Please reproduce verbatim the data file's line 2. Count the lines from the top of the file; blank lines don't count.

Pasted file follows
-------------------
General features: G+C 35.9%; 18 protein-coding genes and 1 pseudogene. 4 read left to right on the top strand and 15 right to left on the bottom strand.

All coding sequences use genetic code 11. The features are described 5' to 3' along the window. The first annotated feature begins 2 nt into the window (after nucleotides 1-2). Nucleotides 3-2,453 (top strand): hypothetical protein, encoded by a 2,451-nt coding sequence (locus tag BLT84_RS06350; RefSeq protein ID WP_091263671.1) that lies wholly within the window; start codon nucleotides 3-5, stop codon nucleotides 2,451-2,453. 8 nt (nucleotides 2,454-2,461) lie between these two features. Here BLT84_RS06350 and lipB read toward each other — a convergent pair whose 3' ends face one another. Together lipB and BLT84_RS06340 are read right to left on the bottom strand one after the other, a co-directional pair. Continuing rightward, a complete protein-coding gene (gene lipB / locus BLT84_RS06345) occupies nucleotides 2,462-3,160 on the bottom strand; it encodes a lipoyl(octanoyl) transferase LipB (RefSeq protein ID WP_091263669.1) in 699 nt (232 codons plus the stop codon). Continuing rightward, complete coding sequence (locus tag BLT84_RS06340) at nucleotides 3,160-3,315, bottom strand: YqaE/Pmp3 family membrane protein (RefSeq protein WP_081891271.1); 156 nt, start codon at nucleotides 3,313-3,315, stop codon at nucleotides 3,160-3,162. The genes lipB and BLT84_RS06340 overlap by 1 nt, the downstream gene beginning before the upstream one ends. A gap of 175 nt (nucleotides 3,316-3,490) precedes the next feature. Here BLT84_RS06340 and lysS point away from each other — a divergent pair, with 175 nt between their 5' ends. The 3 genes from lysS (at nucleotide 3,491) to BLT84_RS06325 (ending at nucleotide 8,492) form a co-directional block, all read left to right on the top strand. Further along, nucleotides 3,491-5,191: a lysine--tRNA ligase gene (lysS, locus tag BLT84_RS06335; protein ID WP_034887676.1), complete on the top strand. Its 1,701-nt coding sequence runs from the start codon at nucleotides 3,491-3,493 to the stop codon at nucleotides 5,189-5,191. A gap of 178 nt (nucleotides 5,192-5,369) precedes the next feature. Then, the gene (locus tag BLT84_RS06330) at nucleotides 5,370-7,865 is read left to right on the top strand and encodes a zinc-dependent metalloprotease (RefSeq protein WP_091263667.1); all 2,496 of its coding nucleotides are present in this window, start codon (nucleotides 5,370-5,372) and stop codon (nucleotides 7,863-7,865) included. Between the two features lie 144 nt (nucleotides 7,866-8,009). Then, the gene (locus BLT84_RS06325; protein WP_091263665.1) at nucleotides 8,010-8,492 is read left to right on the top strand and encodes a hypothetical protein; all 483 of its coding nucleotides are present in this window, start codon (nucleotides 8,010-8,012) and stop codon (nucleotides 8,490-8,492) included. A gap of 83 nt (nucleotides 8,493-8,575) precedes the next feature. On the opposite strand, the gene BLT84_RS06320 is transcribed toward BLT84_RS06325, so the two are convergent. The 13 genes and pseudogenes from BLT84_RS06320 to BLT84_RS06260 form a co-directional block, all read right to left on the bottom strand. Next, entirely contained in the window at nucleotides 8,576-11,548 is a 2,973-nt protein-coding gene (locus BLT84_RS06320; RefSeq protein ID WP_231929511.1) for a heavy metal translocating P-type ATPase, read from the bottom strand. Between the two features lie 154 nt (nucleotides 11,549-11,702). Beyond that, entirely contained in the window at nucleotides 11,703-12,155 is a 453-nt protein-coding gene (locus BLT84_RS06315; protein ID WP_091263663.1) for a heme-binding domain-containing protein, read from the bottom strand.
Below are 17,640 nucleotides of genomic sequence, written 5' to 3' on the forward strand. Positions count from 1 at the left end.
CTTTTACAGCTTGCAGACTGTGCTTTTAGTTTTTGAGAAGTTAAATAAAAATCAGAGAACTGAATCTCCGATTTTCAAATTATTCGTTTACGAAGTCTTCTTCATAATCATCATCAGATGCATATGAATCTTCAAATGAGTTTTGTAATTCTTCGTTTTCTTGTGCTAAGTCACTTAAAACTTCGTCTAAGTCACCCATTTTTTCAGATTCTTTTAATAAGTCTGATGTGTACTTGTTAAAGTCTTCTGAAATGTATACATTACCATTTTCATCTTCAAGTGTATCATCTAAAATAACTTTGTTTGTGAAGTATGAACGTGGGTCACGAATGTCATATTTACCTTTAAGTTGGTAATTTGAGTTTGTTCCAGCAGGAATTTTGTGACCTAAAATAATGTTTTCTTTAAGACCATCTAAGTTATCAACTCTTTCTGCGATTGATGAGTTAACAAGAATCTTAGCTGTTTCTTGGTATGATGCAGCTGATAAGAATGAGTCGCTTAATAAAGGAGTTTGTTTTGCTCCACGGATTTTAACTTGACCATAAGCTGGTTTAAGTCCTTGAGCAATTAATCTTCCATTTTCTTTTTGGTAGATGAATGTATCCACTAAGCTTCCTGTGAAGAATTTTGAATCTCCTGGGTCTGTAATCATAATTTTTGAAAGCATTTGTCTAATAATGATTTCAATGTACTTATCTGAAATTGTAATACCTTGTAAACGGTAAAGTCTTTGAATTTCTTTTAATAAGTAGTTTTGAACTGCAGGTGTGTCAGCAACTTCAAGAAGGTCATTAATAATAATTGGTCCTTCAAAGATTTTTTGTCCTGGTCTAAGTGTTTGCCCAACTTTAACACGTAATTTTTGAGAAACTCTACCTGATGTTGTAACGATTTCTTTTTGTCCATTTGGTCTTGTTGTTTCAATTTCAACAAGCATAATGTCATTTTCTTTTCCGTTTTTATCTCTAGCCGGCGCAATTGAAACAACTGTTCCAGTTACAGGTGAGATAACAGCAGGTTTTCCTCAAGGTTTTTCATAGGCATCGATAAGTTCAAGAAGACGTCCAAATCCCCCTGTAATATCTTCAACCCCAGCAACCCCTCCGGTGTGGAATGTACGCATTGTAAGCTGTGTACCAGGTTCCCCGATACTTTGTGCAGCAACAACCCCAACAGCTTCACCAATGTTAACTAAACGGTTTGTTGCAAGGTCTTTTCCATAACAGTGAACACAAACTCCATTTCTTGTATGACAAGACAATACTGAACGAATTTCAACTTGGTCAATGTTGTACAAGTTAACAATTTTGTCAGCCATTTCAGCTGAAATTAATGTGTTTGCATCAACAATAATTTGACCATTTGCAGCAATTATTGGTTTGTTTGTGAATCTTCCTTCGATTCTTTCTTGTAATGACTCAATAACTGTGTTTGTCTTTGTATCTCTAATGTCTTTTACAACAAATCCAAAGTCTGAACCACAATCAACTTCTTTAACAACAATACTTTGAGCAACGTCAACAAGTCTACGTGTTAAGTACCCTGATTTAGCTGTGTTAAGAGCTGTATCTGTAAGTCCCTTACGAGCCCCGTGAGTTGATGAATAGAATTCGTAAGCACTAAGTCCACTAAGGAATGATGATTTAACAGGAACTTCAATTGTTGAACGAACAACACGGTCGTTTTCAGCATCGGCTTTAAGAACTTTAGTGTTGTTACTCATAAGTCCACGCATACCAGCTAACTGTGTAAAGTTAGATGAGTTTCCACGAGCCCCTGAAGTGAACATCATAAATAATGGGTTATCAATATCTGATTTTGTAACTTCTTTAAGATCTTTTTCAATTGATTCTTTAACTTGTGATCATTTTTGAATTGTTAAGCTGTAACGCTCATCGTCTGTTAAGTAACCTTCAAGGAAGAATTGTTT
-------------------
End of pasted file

All coding sequences use genetic code 11. The features are described 5' to 3' along the window. The first annotated feature begins 2 nt into the window (after nucleotides 1-2). Nucleotides 3-2,453 (top strand): hypothetical protein, encoded by a 2,451-nt coding sequence (locus tag BLT84_RS06350; RefSeq protein ID WP_091263671.1) that lies wholly within the window; start codon nucleotides 3-5, stop codon nucleotides 2,451-2,453. 8 nt (nucleotides 2,454-2,461) lie between these two features. Here BLT84_RS06350 and lipB read toward each other — a convergent pair whose 3' ends face one another. Together lipB and BLT84_RS06340 are read right to left on the bottom strand one after the other, a co-directional pair. Continuing rightward, a complete protein-coding gene (gene lipB / locus BLT84_RS06345) occupies nucleotides 2,462-3,160 on the bottom strand; it encodes a lipoyl(octanoyl) transferase LipB (RefSeq protein ID WP_091263669.1) in 699 nt (232 codons plus the stop codon). Continuing rightward, complete coding sequence (locus tag BLT84_RS06340) at nucleotides 3,160-3,315, bottom strand: YqaE/Pmp3 family membrane protein (RefSeq protein WP_081891271.1); 156 nt, start codon at nucleotides 3,313-3,315, stop codon at nucleotides 3,160-3,162. The genes lipB and BLT84_RS06340 overlap by 1 nt, the downstream gene beginning before the upstream one ends. A gap of 175 nt (nucleotides 3,316-3,490) precedes the next feature. Here BLT84_RS06340 and lysS point away from each other — a divergent pair, with 175 nt between their 5' ends. The 3 genes from lysS (at nucleotide 3,491) to BLT84_RS06325 (ending at nucleotide 8,492) form a co-directional block, all read left to right on the top strand. Further along, nucleotides 3,491-5,191: a lysine--tRNA ligase gene (lysS, locus tag BLT84_RS06335; protein ID WP_034887676.1), complete on the top strand. Its 1,701-nt coding sequence runs from the start codon at nucleotides 3,491-3,493 to the stop codon at nucleotides 5,189-5,191. A gap of 178 nt (nucleotides 5,192-5,369) precedes the next feature. Then, the gene (locus tag BLT84_RS06330) at nucleotides 5,370-7,865 is read left to right on the top strand and encodes a zinc-dependent metalloprotease (RefSeq protein WP_091263667.1); all 2,496 of its coding nucleotides are present in this window, start codon (nucleotides 5,370-5,372) and stop codon (nucleotides 7,863-7,865) included. Between the two features lie 144 nt (nucleotides 7,866-8,009). Then, the gene (locus BLT84_RS06325; protein WP_091263665.1) at nucleotides 8,010-8,492 is read left to right on the top strand and encodes a hypothetical protein; all 483 of its coding nucleotides are present in this window, start codon (nucleotides 8,010-8,012) and stop codon (nucleotides 8,490-8,492) included. A gap of 83 nt (nucleotides 8,493-8,575) precedes the next feature. On the opposite strand, the gene BLT84_RS06320 is transcribed toward BLT84_RS06325, so the two are convergent. The 13 genes and pseudogenes from BLT84_RS06320 to BLT84_RS06260 form a co-directional block, all read right to left on the bottom strand. Next, entirely contained in the window at nucleotides 8,576-11,548 is a 2,973-nt protein-coding gene (locus BLT84_RS06320; RefSeq protein ID WP_231929511.1) for a heavy metal translocating P-type ATPase, read from the bottom strand. Between the two features lie 154 nt (nucleotides 11,549-11,702). Beyond that, entirely contained in the window at nucleotides 11,703-12,155 is a 453-nt protein-coding gene (locus BLT84_RS06315; protein ID WP_091263663.1) for a heme-binding domain-containing protein, read from the bottom strand.